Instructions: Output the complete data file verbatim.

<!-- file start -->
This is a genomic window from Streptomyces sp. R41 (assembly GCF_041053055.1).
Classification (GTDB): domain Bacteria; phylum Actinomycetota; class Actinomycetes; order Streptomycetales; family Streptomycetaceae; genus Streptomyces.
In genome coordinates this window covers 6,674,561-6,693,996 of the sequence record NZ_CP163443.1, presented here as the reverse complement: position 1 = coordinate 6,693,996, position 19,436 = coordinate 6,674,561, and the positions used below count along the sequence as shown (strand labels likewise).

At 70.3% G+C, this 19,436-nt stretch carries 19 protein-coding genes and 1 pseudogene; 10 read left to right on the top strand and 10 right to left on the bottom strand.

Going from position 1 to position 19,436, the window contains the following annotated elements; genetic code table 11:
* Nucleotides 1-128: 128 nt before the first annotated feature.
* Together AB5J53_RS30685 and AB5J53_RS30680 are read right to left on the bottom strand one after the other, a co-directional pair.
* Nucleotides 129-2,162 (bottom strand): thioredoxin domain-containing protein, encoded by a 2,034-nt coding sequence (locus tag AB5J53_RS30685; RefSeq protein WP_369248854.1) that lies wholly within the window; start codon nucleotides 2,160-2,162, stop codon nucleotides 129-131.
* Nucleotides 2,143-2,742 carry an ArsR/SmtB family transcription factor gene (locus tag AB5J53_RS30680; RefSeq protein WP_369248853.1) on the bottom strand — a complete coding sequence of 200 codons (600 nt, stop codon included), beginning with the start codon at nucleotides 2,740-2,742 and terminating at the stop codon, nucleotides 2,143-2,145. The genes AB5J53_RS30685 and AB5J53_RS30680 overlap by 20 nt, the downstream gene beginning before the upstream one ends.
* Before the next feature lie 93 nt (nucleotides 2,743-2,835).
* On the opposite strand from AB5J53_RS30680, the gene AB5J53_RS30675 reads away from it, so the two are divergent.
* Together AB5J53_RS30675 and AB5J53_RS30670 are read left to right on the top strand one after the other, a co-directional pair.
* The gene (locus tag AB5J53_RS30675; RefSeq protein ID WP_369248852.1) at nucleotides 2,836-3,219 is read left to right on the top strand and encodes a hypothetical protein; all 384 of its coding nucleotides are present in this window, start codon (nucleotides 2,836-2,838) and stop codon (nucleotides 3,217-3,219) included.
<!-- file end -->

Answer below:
This is a genomic window from Streptomyces sp. R41 (assembly GCF_041053055.1).
Classification (GTDB): domain Bacteria; phylum Actinomycetota; class Actinomycetes; order Streptomycetales; family Streptomycetaceae; genus Streptomyces.
In genome coordinates this window covers 6,674,561-6,693,996 of the sequence record NZ_CP163443.1, presented here as the reverse complement: position 1 = coordinate 6,693,996, position 19,436 = coordinate 6,674,561, and the positions used below count along the sequence as shown (strand labels likewise).

At 70.3% G+C, this 19,436-nt stretch carries 19 protein-coding genes and 1 pseudogene; 10 read left to right on the top strand and 10 right to left on the bottom strand.

Going from position 1 to position 19,436, the window contains the following annotated elements; genetic code table 11:
* Nucleotides 1-128: 128 nt before the first annotated feature.
* Together AB5J53_RS30685 and AB5J53_RS30680 are read right to left on the bottom strand one after the other, a co-directional pair.
* Nucleotides 129-2,162 (bottom strand): thioredoxin domain-containing protein, encoded by a 2,034-nt coding sequence (locus tag AB5J53_RS30685; RefSeq protein WP_369248854.1) that lies wholly within the window; start codon nucleotides 2,160-2,162, stop codon nucleotides 129-131.
* Nucleotides 2,143-2,742 carry an ArsR/SmtB family transcription factor gene (locus tag AB5J53_RS30680; RefSeq protein WP_369248853.1) on the bottom strand — a complete coding sequence of 200 codons (600 nt, stop codon included), beginning with the start codon at nucleotides 2,740-2,742 and terminating at the stop codon, nucleotides 2,143-2,145. The genes AB5J53_RS30685 and AB5J53_RS30680 overlap by 20 nt, the downstream gene beginning before the upstream one ends.
* Before the next feature lie 93 nt (nucleotides 2,743-2,835).
* On the opposite strand from AB5J53_RS30680, the gene AB5J53_RS30675 reads away from it, so the two are divergent.
* Together AB5J53_RS30675 and AB5J53_RS30670 are read left to right on the top strand one after the other, a co-directional pair.
* The gene (locus tag AB5J53_RS30675; RefSeq protein ID WP_369248852.1) at nucleotides 2,836-3,219 is read left to right on the top strand and encodes a hypothetical protein; all 384 of its coding nucleotides are present in this window, start codon (nucleotides 2,836-2,838) and stop codon (nucleotides 3,217-3,219) included.